When you’re doing what you love, the day doesn’t end at five o’clock.
For many following their entrepreneurial passions, eight hours at the office is followed by the next shift: at their side business. The motivations are varied. Some folks dream of self-employment, while others want a hobby that provides a lucrative outlet, or maybe a backup plan for an uncertain economy. The American economy is full of success stories that began in a lamp-lit garage or on a basement desktop computer late at night.
But until you can make the leap to go solo, there’s a rocky road to navigate. On the one hand there are the demands of a bill-paying career and a relationship or family responsibilities. On the other is the pull of that side business that taps into your true passion. How do you keep these worlds from colliding in disaster? Here’s a look at people who are making these epic multitasks work, and the lessons they learned along the way.
Keep your schedule consistent
Jason Swett says he struggled in his initial attempts to juggle a software engineering career while launching Snip Salon Software, an appointment-management suite he built in his off hours for the hair-stylist market. While each of those endeavors was formidable, he says he didn’t see the effect these commitments had on something more important: his relationship with his wife.
To better manage his hours, Swett decided to work freelance while pouring the majority of his efforts into getting Snip off the ground. Looking back, he says he failed to grasp how unpredictable those outside assignments would be, and the difficultly of scheduling work hours around the unknown. “The idea sounded great on paper but didn't work out well in reality,” he says. “It can be a boom-or-bust situation, and no one was happy.”
What did work: Swett says he now gets up at 6 a.m. to put in a few hours work on Snip, before his family wakes up and he heads off to his full-time job. He’s able to put in two hours a day and stays in email contact with clients, who know his schedule and are on board. And even at his regular place of work, his supervisors and colleagues know about his unrelated side business, where his experience has sometimes given him a leg up. “It cross-pollinates at times,” Swett says, adding that Internet service vendor sidelines aren’t all that uncommon in the IT world. “When we’re facing a problem, I’ve said ‘I’ve faced this decision before at Snip, and this is how I handled it….’ I was in a position to give some unique advice and I think they appreciated that.”
Behold the power of the smartphone. Answer emails on break, return calls from a client on a coffee run, or set up meet-and-greets over lunch hours. Leave clerical and administrative tasks to the weekends, if possible. And use calendars everywhere, on the smartphone, on email, on the wall, and on your desk.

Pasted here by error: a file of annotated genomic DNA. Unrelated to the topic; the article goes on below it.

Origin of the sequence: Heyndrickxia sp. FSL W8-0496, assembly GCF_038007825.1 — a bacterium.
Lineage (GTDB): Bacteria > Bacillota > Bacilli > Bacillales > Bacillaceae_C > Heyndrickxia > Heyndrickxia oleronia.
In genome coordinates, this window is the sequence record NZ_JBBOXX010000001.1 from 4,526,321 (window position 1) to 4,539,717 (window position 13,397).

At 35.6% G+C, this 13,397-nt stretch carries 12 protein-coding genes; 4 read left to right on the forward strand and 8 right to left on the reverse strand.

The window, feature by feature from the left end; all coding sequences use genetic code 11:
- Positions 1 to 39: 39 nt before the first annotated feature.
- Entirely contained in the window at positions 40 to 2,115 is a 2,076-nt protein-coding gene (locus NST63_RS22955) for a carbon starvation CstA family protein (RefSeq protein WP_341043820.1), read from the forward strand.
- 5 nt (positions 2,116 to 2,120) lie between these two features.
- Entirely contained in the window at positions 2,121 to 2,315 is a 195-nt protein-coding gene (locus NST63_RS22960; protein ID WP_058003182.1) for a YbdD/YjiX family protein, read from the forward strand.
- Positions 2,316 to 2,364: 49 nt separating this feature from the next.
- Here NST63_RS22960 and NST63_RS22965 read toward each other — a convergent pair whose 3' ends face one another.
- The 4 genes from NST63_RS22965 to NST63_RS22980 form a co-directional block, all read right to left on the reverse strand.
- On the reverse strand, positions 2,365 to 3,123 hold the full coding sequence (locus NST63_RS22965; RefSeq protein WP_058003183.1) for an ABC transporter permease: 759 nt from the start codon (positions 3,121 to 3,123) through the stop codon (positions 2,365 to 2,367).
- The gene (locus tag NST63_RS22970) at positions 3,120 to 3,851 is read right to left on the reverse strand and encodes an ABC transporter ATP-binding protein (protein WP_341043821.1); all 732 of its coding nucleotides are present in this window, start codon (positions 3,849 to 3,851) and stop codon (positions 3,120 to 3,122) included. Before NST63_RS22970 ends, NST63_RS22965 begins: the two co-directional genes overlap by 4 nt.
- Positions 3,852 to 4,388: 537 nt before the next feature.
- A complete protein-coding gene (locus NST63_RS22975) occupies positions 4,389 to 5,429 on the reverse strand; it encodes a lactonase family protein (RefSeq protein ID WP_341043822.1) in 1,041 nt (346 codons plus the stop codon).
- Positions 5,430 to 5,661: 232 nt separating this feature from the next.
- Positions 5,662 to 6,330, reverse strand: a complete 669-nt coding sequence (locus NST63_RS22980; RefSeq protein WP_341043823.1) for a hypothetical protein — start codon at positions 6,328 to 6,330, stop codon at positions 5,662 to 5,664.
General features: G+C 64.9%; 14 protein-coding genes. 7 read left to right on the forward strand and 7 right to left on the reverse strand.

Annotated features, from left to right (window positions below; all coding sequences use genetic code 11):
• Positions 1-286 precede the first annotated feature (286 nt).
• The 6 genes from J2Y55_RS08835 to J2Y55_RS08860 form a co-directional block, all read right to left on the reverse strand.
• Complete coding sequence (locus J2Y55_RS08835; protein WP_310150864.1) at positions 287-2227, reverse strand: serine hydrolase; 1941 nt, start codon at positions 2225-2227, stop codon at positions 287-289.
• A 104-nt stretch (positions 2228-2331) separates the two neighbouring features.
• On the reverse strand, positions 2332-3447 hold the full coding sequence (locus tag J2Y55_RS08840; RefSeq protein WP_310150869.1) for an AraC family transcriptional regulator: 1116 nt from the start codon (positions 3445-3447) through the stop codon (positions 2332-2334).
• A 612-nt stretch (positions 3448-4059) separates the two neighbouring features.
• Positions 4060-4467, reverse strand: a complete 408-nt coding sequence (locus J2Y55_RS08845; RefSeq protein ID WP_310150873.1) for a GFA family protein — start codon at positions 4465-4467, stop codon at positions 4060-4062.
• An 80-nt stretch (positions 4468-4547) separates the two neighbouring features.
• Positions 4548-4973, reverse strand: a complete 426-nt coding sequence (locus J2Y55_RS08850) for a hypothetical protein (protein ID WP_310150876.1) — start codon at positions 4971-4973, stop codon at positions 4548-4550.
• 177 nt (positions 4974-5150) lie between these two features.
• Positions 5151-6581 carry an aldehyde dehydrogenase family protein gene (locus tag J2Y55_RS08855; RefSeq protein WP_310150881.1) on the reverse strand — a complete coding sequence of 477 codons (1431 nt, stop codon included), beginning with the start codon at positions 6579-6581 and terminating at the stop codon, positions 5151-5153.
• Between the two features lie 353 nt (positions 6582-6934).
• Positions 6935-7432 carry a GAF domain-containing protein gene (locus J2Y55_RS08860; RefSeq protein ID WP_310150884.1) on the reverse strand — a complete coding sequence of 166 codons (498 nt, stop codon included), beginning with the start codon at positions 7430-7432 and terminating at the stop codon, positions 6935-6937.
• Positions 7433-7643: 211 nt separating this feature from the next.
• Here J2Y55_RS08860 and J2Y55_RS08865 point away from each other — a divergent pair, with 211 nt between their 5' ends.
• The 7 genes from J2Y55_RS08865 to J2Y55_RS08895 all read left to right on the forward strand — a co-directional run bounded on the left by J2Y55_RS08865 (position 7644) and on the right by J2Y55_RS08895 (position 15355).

Be clear about why you’re doing it
It never hurts to have a Plan B these days. Mark Mason was long fascinated by Internet marketing. So, he started educating himself on the specifics after work from his job at a Dallas-area Fortune 500 company in the early 2000s. When rounds of downsizing hit, his position survived. But, shaken by the experience, he started to look more seriously at his “cash-flow positive hobby.”
“It was something that could be a business and something I looked forward to doing every day,” Mason explains. These days, he’s focusing more on helping other side-jobbers get their start in the business, providing the help he never found during his early days, largely through his podcast, Late Night Internet Marketing. His main message on how to manage the balance: Know why you have the side job, know why you have the regular job, and know how much you value your personal life—and be present for all three. His “why” for his sideline: “I’m passionate about helping people and I get these emails from people about how I’ve helped them change their lives,” he says. “That’s why I’m doing it. That’s what helps me focus.”
Katie Niemeyer’s a runner. But when she run in the Texas heat, sweat would trickle down her forehead and sting her eyes, which are still sensitive from a severe adverse reaction she had to a medication as a teenager. That’s how she found her niche. Instead of using a bandana wrapped around her hand or the ’80s-style terry-cloth headbands she saw online, late last year she came up with an idea about how to keep the sweat beads at bay. She created the Handana wrap, a modified wristband that athletes can wear on their hands to wipe away accumulating moisture. Within six months she had orders from (OK?) stores all over North America and offered the wraps to runners at the Disney Princess Half Marathon in Orlando, Florida.
What worked for Niemeyer: Don’t aim to rush from A to Z; start by focusing on A to B. When she wasn’t at her job as a certified registered nurse anesthetist or spending time with her kids, she took her Handana work one step at a time, finding her Dallas-area manufacturer through a hospital colleague with her own line of medical scrubs. “I guess it was good that I was naive enough to just go step by step,” she says. “If someone said I had to be on a talk show with these in six months or selling in Europe, I wouldn’t have gone for that. It’s just a steady pace, week by week of what the next step is. But if doors keep opening, I’m going through them."